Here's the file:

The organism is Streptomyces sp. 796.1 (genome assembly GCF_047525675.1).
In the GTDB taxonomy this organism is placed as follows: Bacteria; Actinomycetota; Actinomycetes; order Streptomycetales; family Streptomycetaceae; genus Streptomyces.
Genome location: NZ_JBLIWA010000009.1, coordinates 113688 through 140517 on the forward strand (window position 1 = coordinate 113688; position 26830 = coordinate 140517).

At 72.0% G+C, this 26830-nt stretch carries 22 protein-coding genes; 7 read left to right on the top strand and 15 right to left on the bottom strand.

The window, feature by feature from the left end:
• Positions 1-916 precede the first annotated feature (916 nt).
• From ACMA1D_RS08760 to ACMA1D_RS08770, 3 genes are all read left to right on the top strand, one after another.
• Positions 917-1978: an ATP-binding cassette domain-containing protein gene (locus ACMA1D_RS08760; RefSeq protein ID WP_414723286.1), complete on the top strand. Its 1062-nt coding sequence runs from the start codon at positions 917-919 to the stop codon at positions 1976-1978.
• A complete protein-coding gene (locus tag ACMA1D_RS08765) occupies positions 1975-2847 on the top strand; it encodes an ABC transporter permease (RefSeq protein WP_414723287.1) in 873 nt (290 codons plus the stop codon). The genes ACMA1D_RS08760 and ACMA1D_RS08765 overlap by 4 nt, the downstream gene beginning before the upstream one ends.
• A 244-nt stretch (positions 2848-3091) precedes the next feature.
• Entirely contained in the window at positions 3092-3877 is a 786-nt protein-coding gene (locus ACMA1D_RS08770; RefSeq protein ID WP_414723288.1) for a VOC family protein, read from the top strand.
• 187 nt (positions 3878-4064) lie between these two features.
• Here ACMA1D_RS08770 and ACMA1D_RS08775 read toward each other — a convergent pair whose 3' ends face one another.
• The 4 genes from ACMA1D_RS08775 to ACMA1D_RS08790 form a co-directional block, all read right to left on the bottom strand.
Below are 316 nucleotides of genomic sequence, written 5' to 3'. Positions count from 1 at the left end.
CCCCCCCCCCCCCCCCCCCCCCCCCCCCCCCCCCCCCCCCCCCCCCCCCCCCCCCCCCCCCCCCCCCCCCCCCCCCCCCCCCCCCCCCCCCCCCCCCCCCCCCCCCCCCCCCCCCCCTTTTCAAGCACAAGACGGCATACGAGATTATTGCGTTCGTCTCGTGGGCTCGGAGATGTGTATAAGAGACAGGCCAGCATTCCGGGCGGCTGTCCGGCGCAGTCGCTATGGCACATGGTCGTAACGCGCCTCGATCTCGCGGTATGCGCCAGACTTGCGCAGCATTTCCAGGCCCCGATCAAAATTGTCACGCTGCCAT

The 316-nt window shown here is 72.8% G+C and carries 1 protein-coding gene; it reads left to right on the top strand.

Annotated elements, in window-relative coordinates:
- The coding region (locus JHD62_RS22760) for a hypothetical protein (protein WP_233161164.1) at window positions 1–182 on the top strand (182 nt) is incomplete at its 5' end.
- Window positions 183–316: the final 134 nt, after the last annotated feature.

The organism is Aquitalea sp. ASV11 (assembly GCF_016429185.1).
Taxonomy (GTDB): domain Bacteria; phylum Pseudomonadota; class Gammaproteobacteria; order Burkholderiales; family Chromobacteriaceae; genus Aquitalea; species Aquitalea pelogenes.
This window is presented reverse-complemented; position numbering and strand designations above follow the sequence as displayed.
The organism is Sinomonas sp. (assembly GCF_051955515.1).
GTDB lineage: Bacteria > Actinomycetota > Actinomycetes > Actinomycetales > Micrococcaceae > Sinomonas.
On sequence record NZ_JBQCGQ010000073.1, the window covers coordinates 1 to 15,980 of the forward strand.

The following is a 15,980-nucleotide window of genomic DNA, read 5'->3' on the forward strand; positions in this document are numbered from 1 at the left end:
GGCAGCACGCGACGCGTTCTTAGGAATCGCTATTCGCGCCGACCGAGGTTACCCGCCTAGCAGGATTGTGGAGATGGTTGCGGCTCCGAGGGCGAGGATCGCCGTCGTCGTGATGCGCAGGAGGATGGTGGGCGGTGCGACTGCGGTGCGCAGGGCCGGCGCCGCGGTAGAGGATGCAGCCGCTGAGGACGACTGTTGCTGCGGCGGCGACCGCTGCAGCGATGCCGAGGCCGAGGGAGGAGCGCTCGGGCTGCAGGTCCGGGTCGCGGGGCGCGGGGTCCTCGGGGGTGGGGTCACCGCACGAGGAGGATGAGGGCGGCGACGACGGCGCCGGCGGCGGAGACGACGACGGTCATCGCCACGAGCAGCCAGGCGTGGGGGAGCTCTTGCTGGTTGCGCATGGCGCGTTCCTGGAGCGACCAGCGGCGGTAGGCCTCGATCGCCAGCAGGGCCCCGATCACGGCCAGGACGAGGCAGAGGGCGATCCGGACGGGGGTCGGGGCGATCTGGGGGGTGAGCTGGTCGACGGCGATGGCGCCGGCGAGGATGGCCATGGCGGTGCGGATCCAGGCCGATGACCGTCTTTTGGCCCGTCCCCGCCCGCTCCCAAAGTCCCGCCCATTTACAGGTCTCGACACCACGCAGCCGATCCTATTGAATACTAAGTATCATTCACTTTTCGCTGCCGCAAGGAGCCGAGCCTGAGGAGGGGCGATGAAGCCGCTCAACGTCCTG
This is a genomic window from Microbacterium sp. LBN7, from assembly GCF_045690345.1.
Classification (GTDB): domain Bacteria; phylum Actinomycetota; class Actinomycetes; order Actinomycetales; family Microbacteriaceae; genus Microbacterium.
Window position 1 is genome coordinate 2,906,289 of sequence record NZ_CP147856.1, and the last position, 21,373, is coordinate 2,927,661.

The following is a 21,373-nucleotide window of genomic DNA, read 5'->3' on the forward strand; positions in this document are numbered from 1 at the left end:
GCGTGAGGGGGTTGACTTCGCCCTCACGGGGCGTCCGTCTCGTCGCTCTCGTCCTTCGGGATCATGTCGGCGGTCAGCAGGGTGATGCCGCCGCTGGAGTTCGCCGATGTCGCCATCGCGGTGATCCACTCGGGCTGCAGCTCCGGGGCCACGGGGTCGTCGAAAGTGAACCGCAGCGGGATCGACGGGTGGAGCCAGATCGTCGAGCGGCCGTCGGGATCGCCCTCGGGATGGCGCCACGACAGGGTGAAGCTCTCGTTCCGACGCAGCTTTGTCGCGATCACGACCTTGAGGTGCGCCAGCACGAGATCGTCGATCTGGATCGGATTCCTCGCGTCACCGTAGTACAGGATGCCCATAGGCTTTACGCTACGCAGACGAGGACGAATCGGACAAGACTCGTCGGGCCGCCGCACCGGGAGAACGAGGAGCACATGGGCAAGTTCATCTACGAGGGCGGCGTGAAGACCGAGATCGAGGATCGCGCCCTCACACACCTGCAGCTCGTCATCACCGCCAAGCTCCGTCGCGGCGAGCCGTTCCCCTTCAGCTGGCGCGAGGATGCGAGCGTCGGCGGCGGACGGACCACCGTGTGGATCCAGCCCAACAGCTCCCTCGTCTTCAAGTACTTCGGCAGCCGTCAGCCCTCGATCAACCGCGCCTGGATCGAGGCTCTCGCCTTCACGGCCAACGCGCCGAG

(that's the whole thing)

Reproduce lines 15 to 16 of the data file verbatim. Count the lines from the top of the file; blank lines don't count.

Below are 316 nucleotides of genomic sequence, written 5' to 3'. Positions count from 1 at the left end.
CCCCCCCCCCCCCCCCCCCCCCCCCCCCCCCCCCCCCCCCCCCCCCCCCCCCCCCCCCCCCCCCCCCCCCCCCCCCCCCCCCCCCCCCCCCCCCCCCCCCCCCCCCCCCCCCCCCCCTTTTCAAGCACAAGACGGCATACGAGATTATTGCGTTCGTCTCGTGGGCTCGGAGATGTGTATAAGAGACAGGCCAGCATTCCGGGCGGCTGTCCGGCGCAGTCGCTATGGCACATGGTCGTAACGCGCCTCGATCTCGCGGTATGCGCCAGACTTGCGCAGCATTTCCAGGCCCCGATCAAAATTGTCACGCTGCCAT